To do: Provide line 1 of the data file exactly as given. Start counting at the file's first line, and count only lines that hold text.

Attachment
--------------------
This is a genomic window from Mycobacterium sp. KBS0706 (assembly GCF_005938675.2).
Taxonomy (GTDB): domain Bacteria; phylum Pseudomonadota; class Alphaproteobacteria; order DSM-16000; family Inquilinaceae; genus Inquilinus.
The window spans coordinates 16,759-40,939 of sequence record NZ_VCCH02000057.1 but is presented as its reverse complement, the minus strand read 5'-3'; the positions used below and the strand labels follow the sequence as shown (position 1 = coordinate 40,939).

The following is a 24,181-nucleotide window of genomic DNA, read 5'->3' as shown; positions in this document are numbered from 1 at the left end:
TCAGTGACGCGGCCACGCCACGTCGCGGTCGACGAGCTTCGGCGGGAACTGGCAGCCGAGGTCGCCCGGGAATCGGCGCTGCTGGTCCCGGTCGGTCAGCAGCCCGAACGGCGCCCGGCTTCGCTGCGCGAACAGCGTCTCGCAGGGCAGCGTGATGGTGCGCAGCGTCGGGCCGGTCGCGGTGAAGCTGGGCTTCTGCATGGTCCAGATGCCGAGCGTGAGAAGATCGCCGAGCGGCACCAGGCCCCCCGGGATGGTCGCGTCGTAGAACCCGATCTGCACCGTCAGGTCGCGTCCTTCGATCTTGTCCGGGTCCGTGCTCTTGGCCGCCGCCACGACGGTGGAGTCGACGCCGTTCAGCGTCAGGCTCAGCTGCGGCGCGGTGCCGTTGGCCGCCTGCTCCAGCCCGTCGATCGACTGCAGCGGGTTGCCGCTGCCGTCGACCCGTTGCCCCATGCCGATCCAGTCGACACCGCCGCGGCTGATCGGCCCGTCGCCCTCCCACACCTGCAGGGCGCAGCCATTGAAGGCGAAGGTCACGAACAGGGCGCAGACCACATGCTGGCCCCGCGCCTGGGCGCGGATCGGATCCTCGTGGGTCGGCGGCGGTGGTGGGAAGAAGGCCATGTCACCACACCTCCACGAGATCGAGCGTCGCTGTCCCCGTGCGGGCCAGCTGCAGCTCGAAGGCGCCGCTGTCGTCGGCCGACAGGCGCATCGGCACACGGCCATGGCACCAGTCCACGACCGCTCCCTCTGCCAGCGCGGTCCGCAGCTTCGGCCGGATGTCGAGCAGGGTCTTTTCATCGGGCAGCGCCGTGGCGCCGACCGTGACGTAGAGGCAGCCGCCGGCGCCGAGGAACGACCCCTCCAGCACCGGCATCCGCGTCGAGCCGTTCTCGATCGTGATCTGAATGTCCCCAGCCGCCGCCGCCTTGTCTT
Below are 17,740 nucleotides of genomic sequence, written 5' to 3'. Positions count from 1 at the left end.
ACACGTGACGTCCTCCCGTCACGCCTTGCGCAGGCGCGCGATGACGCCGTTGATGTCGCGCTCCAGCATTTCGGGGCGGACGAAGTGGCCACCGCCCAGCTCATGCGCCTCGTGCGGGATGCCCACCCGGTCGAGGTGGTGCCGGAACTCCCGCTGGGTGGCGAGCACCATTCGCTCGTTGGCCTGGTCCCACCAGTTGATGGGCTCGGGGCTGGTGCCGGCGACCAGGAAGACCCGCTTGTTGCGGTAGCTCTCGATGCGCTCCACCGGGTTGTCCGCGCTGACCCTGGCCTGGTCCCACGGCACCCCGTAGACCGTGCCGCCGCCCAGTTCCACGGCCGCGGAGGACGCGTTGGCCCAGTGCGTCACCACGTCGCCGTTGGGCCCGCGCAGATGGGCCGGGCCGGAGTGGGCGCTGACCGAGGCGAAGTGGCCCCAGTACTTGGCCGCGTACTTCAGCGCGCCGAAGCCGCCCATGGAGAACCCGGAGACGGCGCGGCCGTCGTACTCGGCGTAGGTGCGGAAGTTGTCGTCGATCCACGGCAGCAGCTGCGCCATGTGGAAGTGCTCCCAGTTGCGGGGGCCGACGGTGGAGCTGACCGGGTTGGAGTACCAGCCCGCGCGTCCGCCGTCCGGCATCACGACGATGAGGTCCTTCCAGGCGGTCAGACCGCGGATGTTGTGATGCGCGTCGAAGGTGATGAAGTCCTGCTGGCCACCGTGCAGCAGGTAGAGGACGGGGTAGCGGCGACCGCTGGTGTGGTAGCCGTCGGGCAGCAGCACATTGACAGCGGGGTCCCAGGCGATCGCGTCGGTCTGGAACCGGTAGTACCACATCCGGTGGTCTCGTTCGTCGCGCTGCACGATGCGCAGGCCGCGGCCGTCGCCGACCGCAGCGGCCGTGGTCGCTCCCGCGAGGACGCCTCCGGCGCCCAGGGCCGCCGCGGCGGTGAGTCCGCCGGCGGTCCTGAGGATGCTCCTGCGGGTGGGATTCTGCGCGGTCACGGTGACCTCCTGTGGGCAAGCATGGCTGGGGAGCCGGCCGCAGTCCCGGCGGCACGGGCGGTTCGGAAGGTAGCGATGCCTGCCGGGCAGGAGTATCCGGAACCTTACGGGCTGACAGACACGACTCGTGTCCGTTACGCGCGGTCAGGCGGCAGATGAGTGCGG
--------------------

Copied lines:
This is a genomic window from Mycobacterium sp. KBS0706 (assembly GCF_005938675.2).